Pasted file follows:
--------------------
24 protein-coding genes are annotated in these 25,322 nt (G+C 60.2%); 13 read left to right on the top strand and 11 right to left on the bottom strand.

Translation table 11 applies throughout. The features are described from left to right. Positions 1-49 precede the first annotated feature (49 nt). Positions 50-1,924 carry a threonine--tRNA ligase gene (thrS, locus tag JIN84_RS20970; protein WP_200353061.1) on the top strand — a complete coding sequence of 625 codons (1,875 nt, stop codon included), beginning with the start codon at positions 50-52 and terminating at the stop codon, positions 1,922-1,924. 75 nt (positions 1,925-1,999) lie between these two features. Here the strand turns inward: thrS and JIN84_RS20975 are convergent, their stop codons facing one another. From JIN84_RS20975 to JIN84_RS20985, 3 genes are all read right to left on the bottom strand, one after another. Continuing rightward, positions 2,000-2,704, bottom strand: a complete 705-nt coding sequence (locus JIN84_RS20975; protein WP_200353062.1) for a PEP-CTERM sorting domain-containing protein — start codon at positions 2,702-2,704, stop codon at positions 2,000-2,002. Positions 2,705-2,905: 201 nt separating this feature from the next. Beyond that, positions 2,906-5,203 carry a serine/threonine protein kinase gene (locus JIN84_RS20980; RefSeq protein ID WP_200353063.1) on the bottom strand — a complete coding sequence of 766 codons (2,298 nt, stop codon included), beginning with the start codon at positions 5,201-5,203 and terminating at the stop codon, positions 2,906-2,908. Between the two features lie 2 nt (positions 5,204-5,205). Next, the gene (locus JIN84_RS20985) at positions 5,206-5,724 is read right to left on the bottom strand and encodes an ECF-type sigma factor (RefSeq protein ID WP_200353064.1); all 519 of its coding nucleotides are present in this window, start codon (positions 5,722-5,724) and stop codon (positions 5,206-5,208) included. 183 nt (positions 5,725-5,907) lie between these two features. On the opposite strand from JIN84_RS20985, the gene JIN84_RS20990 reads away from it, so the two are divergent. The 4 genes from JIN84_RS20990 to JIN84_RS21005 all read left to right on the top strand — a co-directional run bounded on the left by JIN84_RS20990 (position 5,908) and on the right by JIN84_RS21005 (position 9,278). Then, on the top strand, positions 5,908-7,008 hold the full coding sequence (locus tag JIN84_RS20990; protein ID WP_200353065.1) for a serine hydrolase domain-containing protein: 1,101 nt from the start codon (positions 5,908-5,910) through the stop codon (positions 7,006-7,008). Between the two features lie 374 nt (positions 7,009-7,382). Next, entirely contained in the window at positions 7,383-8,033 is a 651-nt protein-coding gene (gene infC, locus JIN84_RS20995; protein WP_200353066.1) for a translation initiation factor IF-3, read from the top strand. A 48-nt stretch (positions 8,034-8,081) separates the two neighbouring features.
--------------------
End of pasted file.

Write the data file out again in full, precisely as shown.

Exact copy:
24 protein-coding genes are annotated in these 25,322 nt (G+C 60.2%); 13 read left to right on the top strand and 11 right to left on the bottom strand.

Translation table 11 applies throughout. The features are described from left to right. Positions 1-49 precede the first annotated feature (49 nt). Positions 50-1,924 carry a threonine--tRNA ligase gene (thrS, locus tag JIN84_RS20970; protein WP_200353061.1) on the top strand — a complete coding sequence of 625 codons (1,875 nt, stop codon included), beginning with the start codon at positions 50-52 and terminating at the stop codon, positions 1,922-1,924. 75 nt (positions 1,925-1,999) lie between these two features. Here the strand turns inward: thrS and JIN84_RS20975 are convergent, their stop codons facing one another. From JIN84_RS20975 to JIN84_RS20985, 3 genes are all read right to left on the bottom strand, one after another. Continuing rightward, positions 2,000-2,704, bottom strand: a complete 705-nt coding sequence (locus JIN84_RS20975; protein WP_200353062.1) for a PEP-CTERM sorting domain-containing protein — start codon at positions 2,702-2,704, stop codon at positions 2,000-2,002. Positions 2,705-2,905: 201 nt separating this feature from the next. Beyond that, positions 2,906-5,203 carry a serine/threonine protein kinase gene (locus JIN84_RS20980; RefSeq protein ID WP_200353063.1) on the bottom strand — a complete coding sequence of 766 codons (2,298 nt, stop codon included), beginning with the start codon at positions 5,201-5,203 and terminating at the stop codon, positions 2,906-2,908. Between the two features lie 2 nt (positions 5,204-5,205). Next, the gene (locus JIN84_RS20985) at positions 5,206-5,724 is read right to left on the bottom strand and encodes an ECF-type sigma factor (RefSeq protein ID WP_200353064.1); all 519 of its coding nucleotides are present in this window, start codon (positions 5,722-5,724) and stop codon (positions 5,206-5,208) included. 183 nt (positions 5,725-5,907) lie between these two features. On the opposite strand from JIN84_RS20985, the gene JIN84_RS20990 reads away from it, so the two are divergent. The 4 genes from JIN84_RS20990 to JIN84_RS21005 all read left to right on the top strand — a co-directional run bounded on the left by JIN84_RS20990 (position 5,908) and on the right by JIN84_RS21005 (position 9,278). Then, on the top strand, positions 5,908-7,008 hold the full coding sequence (locus tag JIN84_RS20990; protein ID WP_200353065.1) for a serine hydrolase domain-containing protein: 1,101 nt from the start codon (positions 5,908-5,910) through the stop codon (positions 7,006-7,008). Between the two features lie 374 nt (positions 7,009-7,382). Next, entirely contained in the window at positions 7,383-8,033 is a 651-nt protein-coding gene (gene infC, locus JIN84_RS20995; protein WP_200353066.1) for a translation initiation factor IF-3, read from the top strand. A 48-nt stretch (positions 8,034-8,081) separates the two neighbouring features.